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Appeal witness denies policy

Former senior member of the Khmer Rouge, Khieu Samphan, listens to proceedings during an appeal against a trial judgment yesterday at the Khmer Rouge tribunal.
Former senior member of the Khmer Rouge, Khieu Samphan, listens to proceedings during an appeal against a trial judgment yesterday at the Khmer Rouge tribunal. ECCC

Appeal witness denies policy

At the opening hearing of the defendants’ appeal of Case 002/01’s guilty verdict, a former commune chief told the Khmer Rouge tribunal’s Supreme Court Chamber yesterday that cadres received strict orders from zone chiefs not to harm Lon Nol soldiers with ranks up to colonel.

“Brother Number Two” Nuon Chea and ex-head of state Khieu Samphan were sentenced to life imprisonment for crimes against humanity last August due to murder, inhumane acts and mass purges in Cambodia between April 1975 until late 1977.

They appealed the Trial Chamber’s previous decision, claiming that it made hundreds of errors in its judgment.

Some of the crimes for which they were sentenced revolved around the alleged existence of a Khmer Rouge policy to exterminate members of the deposed Lon Nol regime.

In an effort to disprove the existence of such a policy, Chea’s defence team called as its first witness Sao Van.

Van held two positions as a commune chief in the southwest zone: in Sector 13 in Takeo, then in Sector 25 in Kandal following the country’s “liberation” in April of 1975.

He recalled attending two meetings, one in mid-1975 and the other in late 1976, where cadres in the southwest zone were instructed by zone leader Ta Mok and Sector 13 chief Ta Saom.

“We were told that . . . we did not have the authority to decide the life and death of the people and if anyone violated this principle, this individual had to dig a grave for himself.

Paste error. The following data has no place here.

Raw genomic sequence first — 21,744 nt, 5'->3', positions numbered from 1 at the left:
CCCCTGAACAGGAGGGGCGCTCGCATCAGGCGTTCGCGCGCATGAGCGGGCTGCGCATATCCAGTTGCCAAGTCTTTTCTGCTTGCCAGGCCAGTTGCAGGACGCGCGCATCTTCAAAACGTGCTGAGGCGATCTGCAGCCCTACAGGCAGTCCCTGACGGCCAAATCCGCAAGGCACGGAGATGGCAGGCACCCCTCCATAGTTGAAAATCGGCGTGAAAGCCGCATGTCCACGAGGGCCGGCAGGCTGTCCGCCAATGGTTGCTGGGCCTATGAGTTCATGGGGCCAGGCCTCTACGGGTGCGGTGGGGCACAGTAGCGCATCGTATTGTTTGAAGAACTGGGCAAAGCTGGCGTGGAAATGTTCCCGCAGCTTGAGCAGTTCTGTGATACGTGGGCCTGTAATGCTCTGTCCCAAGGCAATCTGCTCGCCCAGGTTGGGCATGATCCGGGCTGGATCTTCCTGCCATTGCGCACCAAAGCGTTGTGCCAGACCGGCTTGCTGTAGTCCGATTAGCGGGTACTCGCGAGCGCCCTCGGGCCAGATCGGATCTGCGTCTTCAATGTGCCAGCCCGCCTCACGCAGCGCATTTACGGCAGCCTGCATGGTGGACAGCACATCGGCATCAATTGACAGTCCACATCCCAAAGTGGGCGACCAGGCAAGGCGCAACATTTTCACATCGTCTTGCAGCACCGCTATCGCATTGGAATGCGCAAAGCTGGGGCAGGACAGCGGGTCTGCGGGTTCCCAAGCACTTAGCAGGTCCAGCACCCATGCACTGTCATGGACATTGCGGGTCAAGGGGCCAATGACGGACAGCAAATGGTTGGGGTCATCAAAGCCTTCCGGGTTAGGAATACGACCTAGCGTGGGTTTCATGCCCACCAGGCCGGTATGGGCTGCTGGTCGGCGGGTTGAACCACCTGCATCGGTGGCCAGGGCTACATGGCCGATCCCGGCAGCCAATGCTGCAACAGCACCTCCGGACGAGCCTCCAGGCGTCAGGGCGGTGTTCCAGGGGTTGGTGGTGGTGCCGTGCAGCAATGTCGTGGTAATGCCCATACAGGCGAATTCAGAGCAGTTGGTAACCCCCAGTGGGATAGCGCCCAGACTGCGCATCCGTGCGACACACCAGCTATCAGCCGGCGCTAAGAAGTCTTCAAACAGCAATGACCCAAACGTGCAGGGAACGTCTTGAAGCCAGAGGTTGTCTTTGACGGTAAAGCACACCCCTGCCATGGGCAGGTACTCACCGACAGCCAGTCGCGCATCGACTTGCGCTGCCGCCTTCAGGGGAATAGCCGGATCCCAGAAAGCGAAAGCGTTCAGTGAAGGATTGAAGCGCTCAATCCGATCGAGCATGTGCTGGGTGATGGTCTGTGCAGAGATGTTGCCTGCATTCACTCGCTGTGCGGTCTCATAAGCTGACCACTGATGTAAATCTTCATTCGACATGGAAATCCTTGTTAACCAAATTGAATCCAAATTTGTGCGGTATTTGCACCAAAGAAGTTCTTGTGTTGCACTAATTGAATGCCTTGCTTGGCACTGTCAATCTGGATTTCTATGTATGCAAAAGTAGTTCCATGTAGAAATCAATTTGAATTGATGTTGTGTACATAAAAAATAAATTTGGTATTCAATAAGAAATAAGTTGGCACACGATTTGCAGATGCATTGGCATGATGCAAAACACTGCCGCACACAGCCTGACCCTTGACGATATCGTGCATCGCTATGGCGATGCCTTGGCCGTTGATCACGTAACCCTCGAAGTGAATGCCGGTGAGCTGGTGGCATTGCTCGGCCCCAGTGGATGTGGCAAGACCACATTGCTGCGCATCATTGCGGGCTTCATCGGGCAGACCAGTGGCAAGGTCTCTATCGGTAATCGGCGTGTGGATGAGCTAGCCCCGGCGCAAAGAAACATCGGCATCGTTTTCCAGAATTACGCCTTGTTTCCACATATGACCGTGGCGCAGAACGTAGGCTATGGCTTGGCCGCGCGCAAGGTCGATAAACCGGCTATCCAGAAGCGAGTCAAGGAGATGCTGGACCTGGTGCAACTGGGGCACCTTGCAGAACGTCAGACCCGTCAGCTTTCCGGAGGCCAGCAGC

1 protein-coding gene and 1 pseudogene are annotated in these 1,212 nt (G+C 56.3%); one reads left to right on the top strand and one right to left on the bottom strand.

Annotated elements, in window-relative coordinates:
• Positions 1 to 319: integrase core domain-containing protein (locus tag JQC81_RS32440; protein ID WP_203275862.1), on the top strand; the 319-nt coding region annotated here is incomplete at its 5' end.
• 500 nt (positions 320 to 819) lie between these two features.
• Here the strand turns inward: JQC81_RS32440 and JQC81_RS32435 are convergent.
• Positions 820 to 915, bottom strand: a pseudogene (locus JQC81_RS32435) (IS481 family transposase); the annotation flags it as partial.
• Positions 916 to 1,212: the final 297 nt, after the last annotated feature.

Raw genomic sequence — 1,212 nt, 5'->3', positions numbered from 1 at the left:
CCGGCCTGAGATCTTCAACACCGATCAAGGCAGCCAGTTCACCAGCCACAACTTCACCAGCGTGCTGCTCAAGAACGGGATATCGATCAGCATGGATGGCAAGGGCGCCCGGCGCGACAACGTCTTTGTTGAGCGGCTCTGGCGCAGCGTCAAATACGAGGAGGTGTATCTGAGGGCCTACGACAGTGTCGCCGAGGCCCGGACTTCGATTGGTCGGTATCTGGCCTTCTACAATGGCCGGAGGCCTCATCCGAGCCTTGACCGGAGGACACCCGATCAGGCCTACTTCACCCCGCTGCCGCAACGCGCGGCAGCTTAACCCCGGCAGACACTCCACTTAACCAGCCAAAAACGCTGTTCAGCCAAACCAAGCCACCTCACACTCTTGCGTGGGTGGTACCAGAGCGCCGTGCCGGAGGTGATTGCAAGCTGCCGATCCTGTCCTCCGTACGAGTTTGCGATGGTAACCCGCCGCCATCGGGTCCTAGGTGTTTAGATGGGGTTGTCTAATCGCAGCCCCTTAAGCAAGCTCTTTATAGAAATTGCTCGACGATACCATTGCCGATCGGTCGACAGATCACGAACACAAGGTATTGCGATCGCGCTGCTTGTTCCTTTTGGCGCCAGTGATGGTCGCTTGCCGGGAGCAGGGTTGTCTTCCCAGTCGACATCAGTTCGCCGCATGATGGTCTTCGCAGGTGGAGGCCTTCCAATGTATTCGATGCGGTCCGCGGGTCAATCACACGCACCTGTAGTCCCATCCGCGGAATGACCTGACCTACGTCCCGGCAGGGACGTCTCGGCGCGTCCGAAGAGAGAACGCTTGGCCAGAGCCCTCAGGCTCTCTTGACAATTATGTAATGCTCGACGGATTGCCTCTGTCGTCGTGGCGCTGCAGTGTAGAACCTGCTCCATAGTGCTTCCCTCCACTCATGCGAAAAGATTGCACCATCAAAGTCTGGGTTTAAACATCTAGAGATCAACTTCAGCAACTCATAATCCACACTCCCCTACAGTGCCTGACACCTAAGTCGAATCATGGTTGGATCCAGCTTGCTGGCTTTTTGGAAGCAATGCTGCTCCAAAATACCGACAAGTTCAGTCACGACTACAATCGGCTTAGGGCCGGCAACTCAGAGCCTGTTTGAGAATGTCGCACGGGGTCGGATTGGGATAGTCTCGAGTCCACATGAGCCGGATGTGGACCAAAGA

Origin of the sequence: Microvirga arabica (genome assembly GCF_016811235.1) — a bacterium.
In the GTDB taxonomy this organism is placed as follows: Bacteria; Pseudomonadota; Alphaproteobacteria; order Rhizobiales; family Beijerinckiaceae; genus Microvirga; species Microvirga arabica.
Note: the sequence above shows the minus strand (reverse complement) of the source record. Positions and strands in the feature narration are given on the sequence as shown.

Foot soldiers up to the rank of colonel were not to be harmed.”

According to him, he was “happy and jubilant” to receive the order but, while he “carried out the instruction”, he could not confirm to what extent others implemented it, or whether the directive changed later on in the regime.

Prior to the liberation, Van also mentioned hearing a radio broadcast delivered by Samphan promising that Lon Nol foot soldiers, ranking officers, bourgeoisie and urban residents would be pardoned as long as they sided with the Khmer Rouge.

He denied any knowledge of killings during the Democratic Kampuchea period.

“I loyally served the regime because of its objectives to defend and build up Cambodia . . . and support its people,” he said.

But despite his loyalty, Van confirmed that he was later demoted from his position as a commune chief after his superiors discovered his brother’s role as a low-level commune official under Lon Nol.

“My brother was sent for re-education but he was not detained.

He was living with his wife and his children . . . and I told him that he had to adapt [his] life to peasantry. I was content with this,” Van said.

Yesterday’s proceedings extended past the scheduled 4pm adjournment as co-prosecutor Nicholas Koumjian’s examination of the witness was rife with evasive responses, eliciting hostile questioning and several objections from the defence.

The appeal hearing continues today with a new witness.

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